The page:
From this graph, it may be evident that China is doing way better than the United States in general. China has been out performing in terms of GDP percentage growth. However, if we carefully examine the quantum amount instead of the percentage amount we will find that the United States, even though its percentage is way lower, looks way better off.

In 2014 and 2015, China’s GDP was 11,007.72 billion dollars and 10,482.37 billion dollars. While in 2014 and 2015, the United State’s GDP was billion 17,393.10 dollars and 18,036.65 billion dollars. Are your brains dead with the big numbers yet? Good, I just used trick #1 on you.

To help with visualization of data.

This clearly shows that the United States is better off, not only in terms of percentages, but in terms of growth and size of the economy as well. Don’t let yourself be misled by large percentages as graphs, try to find the real numbers and see for yourself what is going on.

I am not saying that China is doing absolutely horribly in terms of its economy, there are much larger things going on in China that, we in the western media, may not see.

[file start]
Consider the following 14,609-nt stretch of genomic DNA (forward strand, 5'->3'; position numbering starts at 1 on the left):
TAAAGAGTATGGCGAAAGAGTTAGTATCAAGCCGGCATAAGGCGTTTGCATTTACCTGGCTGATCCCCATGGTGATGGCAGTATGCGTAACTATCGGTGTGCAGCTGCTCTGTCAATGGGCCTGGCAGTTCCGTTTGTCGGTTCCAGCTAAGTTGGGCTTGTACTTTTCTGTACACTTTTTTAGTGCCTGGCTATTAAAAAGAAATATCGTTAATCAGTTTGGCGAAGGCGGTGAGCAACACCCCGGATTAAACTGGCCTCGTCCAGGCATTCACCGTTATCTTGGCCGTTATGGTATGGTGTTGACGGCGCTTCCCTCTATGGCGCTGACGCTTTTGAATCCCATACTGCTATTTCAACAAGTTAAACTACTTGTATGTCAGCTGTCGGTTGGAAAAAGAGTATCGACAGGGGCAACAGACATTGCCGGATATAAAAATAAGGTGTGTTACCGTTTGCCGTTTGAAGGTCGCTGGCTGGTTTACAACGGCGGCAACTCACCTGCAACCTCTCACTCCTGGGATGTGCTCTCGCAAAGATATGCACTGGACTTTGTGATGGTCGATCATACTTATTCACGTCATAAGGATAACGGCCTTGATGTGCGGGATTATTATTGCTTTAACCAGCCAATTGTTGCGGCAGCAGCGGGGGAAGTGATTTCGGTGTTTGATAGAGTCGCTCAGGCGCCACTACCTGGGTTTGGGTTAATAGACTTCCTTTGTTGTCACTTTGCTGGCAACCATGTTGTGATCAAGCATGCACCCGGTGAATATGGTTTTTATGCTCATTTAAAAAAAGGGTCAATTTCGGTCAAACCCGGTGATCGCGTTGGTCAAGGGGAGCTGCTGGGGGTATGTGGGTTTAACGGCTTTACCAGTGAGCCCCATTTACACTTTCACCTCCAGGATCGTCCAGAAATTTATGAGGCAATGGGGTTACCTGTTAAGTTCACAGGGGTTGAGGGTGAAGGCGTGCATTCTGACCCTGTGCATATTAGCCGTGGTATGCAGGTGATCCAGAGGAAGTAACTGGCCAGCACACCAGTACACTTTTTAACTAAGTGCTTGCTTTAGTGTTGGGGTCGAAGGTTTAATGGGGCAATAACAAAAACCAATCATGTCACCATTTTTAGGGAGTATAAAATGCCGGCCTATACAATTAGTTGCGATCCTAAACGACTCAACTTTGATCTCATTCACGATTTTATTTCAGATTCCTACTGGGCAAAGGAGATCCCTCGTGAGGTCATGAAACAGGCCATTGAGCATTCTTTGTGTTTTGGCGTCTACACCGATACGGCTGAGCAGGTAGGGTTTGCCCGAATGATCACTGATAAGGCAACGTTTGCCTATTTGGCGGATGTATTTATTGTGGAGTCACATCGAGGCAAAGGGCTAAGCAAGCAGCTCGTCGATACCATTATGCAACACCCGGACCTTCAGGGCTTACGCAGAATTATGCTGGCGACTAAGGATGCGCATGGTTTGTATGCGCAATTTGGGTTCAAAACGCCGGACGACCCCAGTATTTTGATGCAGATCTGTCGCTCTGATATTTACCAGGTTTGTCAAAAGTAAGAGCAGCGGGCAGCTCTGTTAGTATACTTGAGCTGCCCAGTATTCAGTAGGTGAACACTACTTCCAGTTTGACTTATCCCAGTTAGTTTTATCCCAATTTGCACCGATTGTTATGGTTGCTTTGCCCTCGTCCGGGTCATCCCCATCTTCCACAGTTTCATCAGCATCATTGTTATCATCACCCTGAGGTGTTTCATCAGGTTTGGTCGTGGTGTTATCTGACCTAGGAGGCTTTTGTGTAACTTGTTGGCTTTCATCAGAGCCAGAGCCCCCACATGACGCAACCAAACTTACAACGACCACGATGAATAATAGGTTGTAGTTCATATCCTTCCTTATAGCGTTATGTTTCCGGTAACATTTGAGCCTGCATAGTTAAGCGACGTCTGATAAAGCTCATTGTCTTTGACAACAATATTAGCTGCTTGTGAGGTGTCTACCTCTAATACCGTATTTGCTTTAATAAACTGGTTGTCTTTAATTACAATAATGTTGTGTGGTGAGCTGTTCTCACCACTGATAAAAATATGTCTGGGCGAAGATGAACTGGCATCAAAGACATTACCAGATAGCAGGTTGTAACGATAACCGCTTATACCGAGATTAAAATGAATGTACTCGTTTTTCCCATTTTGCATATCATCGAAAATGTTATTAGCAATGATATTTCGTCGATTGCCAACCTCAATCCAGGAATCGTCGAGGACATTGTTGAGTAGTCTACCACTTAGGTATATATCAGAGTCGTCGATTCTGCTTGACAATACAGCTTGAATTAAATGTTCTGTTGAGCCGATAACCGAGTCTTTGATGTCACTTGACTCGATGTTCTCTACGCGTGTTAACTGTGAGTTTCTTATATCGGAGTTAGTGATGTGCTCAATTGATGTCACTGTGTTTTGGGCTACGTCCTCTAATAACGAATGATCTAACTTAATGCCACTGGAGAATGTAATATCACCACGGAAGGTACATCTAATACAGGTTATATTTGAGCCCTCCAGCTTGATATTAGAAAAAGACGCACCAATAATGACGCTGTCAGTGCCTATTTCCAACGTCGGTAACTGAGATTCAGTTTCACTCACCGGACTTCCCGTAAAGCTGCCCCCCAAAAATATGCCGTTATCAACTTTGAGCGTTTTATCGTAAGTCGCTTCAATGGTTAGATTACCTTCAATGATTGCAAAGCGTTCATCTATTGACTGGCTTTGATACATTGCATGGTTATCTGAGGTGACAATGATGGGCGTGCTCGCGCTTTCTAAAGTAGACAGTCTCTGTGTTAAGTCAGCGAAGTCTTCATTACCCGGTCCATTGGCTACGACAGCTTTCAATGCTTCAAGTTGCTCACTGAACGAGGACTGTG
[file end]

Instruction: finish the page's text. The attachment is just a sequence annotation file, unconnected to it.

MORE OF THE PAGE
Trick #5: It makes no sense.

Sometimes these tricks do not even need to be smart in order to deceive the average Joe. One can say that a percentage alone makes no sense, but take on warnings, several percentages together also make no sense. As I have said in the beginning about employees being engaged, what does the percentage truly means?

According to Aon Hewitt, a human capital consulting firm, 65% of employees globally are engaged. It’s 3 points more than last year! Wow, this is splendid. Wait, hold your horses. What does it truly mean?

Does it mean 6 out of 10 employees are engaged with their job? Does it mean employees feel 65% engaged most of the time? Does this number fluctuate over menstruation cycle of an average female employees?

The answer is: we truly don’t know. Sometimes these percentages are not insightful at all. Are we supposed to be worried that only over a half of employees are engaged? Are all employees supposed to be engaged?

At what % am I supposed to be worried?

Again, we truly do not know and at the same time it makes no sense. These percentages are turning emotions and feelings into math. We all know that emotions are not in anyway logical. We cannot control emotional percentages. So, don’t let these numbers fool you.

Take for instant, you’re 65% good at sex. Hell, that doesn’t even make sense. Fortunately, the consulting company took data on what makes employee ‘not engaged’ in their work.


Now that you know how percentage comparison can be deceptive. The next time your next door neighbor conman (or consultant) runs to you with a nice big fluffed up number, ask yourself whether he/she is handing you a misrepresented data. You may have saved yourself from unnecessary fees.